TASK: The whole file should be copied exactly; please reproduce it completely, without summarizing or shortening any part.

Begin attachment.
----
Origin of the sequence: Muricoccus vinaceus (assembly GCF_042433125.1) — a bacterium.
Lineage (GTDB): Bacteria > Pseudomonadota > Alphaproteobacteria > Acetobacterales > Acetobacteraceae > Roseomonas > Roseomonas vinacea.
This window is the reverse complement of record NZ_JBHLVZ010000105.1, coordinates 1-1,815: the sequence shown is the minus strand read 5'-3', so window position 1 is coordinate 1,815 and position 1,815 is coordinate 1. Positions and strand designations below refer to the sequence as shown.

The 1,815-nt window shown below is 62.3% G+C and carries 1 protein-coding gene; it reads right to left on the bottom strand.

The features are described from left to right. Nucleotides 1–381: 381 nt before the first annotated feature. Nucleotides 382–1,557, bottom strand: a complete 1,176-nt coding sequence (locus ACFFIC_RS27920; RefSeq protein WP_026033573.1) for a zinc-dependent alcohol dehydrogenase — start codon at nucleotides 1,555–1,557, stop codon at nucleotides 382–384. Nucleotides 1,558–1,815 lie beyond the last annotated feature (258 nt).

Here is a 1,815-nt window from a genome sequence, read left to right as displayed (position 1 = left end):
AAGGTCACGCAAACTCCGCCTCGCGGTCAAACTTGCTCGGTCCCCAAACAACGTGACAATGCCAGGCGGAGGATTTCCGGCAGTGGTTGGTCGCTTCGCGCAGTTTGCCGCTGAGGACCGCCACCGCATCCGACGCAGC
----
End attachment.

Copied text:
Origin of the sequence: Muricoccus vinaceus (assembly GCF_042433125.1) — a bacterium.
Lineage (GTDB): Bacteria > Pseudomonadota > Alphaproteobacteria > Acetobacterales > Acetobacteraceae > Roseomonas > Roseomonas vinacea.
This window is the reverse complement of record NZ_JBHLVZ010000105.1, coordinates 1-1,815: the sequence shown is the minus strand read 5'-3', so window position 1 is coordinate 1,815 and position 1,815 is coordinate 1. Positions and strand designations below refer to the sequence as shown.

The 1,815-nt window shown below is 62.3% G+C and carries 1 protein-coding gene; it reads right to left on the bottom strand.

The features are described from left to right. Nucleotides 1–381: 381 nt before the first annotated feature. Nucleotides 382–1,557, bottom strand: a complete 1,176-nt coding sequence (locus ACFFIC_RS27920; RefSeq protein WP_026033573.1) for a zinc-dependent alcohol dehydrogenase — start codon at nucleotides 1,555–1,557, stop codon at nucleotides 382–384. Nucleotides 1,558–1,815 lie beyond the last annotated feature (258 nt).

Here is a 1,815-nt window from a genome sequence, read left to right as displayed (position 1 = left end):
AAGGTCACGCAAACTCCGCCTCGCGGTCAAACTTGCTCGGTCCCCAAACAACGTGACAATGCCAGGCGGAGGATTTCCGGCAGTGGTTGGTCGCTTCGCGCAGTTTGCCGCTGAGGACCGCCACCGCATCCGACGCAGC